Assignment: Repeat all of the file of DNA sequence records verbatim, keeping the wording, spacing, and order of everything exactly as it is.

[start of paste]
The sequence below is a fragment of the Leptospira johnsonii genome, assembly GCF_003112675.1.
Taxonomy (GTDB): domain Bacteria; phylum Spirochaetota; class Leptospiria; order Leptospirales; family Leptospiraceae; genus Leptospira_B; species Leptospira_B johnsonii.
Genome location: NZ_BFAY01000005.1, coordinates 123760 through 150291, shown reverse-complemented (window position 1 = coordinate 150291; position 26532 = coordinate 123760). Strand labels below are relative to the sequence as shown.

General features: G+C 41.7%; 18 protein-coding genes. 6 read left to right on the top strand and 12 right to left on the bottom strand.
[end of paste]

The sequence below is a fragment of the Leptospira johnsonii genome, assembly GCF_003112675.1.
Taxonomy (GTDB): domain Bacteria; phylum Spirochaetota; class Leptospiria; order Leptospirales; family Leptospiraceae; genus Leptospira_B; species Leptospira_B johnsonii.
Genome location: NZ_BFAY01000005.1, coordinates 123760 through 150291, shown reverse-complemented (window position 1 = coordinate 150291; position 26532 = coordinate 123760). Strand labels below are relative to the sequence as shown.

General features: G+C 41.7%; 18 protein-coding genes. 6 read left to right on the top strand and 12 right to left on the bottom strand.